Meanwhile, MAA president Margaret Auyong at the event told more than 90 attendees that the association strives to promote a culture of shared learning for its members.

“In today’s fractured ecosystem, we cannot wait for time to heal the lack of trust. We hope to shed more light on new solutions like PMPs that can unlock greater transparency and quality for advertisers,” she notes.

According to Magna Global, in 2019, 27.7% of the estimated US$77mil digital display ad spend in Malaysia will be traded programmatically (digitally).

Recipe for success

The role of PMPs as a key ingredient in a brand’s marketing strategy was further illustrated during the panel discussion, chaired by CtrlShift’s Syahar. Nespresso Malaysia digital and e-commerce manager Eve Fong shared that PMPs play a complementary role to the brand’s overall strategy. As e-commerce is a key business driver, the focus is on performance.

“So the middle part of the funnel, where we are looking at driving higher potential audiences to convert, is where PMPs will come in as it offers more audience insights,” she says.

Fong adds that Nespresso is very particular about brand safety and getting involved with premium PMP offering because the publishers were high quality and known.

“Improving quality of the media is a key focus for us globally, and PMPs are an important part of the conversation though we are still in preliminary stages,” she says.

Havas Media Malaysia head of digital performance and investment Premnath Unnikrishnan agrees with the holistic view of channel investment.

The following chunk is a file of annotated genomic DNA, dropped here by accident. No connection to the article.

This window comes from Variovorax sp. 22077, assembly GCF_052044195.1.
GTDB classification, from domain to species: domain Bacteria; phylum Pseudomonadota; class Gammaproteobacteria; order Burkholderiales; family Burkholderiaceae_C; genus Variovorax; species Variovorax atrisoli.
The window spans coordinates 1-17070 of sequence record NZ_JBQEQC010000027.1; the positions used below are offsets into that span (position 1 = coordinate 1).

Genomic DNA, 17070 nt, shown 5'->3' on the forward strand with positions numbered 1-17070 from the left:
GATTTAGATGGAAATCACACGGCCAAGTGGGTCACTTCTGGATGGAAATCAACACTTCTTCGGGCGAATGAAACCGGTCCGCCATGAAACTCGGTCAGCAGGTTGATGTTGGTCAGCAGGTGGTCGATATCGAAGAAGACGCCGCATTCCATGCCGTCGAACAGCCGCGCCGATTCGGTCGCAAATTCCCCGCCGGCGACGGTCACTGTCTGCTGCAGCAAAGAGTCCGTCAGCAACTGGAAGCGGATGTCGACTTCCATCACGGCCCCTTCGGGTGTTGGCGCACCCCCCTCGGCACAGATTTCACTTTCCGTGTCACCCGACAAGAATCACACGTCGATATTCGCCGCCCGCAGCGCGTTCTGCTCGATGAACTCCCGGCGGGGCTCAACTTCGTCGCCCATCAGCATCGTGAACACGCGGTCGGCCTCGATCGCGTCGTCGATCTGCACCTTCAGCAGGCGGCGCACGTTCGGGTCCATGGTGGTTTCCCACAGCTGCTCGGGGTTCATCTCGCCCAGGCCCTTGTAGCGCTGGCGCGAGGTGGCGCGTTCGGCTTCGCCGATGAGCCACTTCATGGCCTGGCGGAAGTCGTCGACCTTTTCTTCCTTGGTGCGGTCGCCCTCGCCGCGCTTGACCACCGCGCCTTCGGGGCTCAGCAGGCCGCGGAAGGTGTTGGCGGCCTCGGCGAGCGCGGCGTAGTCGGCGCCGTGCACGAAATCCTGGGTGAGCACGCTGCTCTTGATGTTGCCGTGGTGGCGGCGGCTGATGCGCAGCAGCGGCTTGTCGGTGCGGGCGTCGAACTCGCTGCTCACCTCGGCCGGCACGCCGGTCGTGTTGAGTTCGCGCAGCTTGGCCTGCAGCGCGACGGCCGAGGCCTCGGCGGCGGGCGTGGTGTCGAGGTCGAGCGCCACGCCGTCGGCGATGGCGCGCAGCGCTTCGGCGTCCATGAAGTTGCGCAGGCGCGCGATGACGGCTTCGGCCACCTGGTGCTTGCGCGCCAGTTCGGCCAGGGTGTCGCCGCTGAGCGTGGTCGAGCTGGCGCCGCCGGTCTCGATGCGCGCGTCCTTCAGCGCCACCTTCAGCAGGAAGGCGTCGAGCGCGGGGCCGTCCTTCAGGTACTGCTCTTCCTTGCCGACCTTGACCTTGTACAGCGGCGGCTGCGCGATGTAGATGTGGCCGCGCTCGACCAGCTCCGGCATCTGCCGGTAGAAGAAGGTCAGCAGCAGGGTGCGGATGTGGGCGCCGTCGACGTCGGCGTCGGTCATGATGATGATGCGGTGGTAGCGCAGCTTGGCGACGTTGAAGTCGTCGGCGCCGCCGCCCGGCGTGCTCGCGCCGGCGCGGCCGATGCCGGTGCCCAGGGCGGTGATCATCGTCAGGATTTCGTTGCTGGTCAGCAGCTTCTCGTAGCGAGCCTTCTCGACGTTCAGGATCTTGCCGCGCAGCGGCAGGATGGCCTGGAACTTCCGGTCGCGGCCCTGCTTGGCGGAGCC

“The first move is usually to invest in Facebook and Google but as an agency, we tend to look at campaign brief more holistically to show that every aspect of the KPI is achieved, ‘‘ he explains.

Unnikrishnan notes that there is a need to take a step back to assess the impact of a campaign that goes beyond just two platforms. This is why PMPs are in the picture because marketers should not invest all their money into a single platform.

Nespresso’s Fong shared that as a marketer, it is important that she has insight into programmatic initiatives but not the fine details of individual bids.

“On a strategic level, I want to know which audience I’m talking to, at which stage of the consumer journey and why. How does each interaction meet our KPIs? For that, regular reporting and getting together with your partners on strategy is crucial,” Fong adds.

Meanwhile, Malaysian Digital Association president Serm Teck Choon says that access to the right audience is critical for today’s digital advertisers, who are under pressure to deliver results.

He adds: “For brands like Nespresso, to have the right conversation with their consumers means being in the right place at the right time. To do that, brands need options and premium private marketplaces to unlock the right conditions to spark that conversation, thanks to better targeting and deeper context.”

Originally published in The Star BizWeek on the 10th of February 2018